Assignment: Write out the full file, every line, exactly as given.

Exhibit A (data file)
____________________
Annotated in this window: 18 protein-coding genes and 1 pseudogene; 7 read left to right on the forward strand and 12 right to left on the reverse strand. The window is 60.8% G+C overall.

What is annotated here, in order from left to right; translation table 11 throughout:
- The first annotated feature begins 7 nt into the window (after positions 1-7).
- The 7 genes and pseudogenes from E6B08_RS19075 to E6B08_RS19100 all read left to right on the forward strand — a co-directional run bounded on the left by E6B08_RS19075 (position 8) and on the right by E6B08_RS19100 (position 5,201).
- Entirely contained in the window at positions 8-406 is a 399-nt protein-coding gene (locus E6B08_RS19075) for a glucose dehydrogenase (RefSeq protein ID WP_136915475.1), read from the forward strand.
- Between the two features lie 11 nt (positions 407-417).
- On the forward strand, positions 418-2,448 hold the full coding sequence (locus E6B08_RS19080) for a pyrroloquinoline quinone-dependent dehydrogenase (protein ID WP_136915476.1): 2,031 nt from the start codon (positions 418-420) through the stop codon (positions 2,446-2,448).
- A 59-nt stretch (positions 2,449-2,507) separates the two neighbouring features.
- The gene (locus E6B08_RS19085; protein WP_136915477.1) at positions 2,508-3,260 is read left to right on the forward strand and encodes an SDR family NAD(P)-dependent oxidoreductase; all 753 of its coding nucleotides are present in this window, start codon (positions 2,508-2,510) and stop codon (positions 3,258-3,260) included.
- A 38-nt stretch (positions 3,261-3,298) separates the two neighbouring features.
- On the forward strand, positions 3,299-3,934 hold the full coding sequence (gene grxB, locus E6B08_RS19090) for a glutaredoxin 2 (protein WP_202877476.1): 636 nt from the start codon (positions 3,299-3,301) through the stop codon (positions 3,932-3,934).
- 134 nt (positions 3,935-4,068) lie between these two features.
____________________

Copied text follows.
Annotated in this window: 18 protein-coding genes and 1 pseudogene; 7 read left to right on the forward strand and 12 right to left on the reverse strand. The window is 60.8% G+C overall.

What is annotated here, in order from left to right; translation table 11 throughout:
- The first annotated feature begins 7 nt into the window (after positions 1-7).
- The 7 genes and pseudogenes from E6B08_RS19075 to E6B08_RS19100 all read left to right on the forward strand — a co-directional run bounded on the left by E6B08_RS19075 (position 8) and on the right by E6B08_RS19100 (position 5,201).
- Entirely contained in the window at positions 8-406 is a 399-nt protein-coding gene (locus E6B08_RS19075) for a glucose dehydrogenase (RefSeq protein ID WP_136915475.1), read from the forward strand.
- Between the two features lie 11 nt (positions 407-417).
- On the forward strand, positions 418-2,448 hold the full coding sequence (locus E6B08_RS19080) for a pyrroloquinoline quinone-dependent dehydrogenase (protein ID WP_136915476.1): 2,031 nt from the start codon (positions 418-420) through the stop codon (positions 2,446-2,448).
- A 59-nt stretch (positions 2,449-2,507) separates the two neighbouring features.
- The gene (locus E6B08_RS19085; protein WP_136915477.1) at positions 2,508-3,260 is read left to right on the forward strand and encodes an SDR family NAD(P)-dependent oxidoreductase; all 753 of its coding nucleotides are present in this window, start codon (positions 2,508-2,510) and stop codon (positions 3,258-3,260) included.
- A 38-nt stretch (positions 3,261-3,298) separates the two neighbouring features.
- On the forward strand, positions 3,299-3,934 hold the full coding sequence (gene grxB, locus E6B08_RS19090) for a glutaredoxin 2 (protein WP_202877476.1): 636 nt from the start codon (positions 3,299-3,301) through the stop codon (positions 3,932-3,934).
- 134 nt (positions 3,935-4,068) lie between these two features.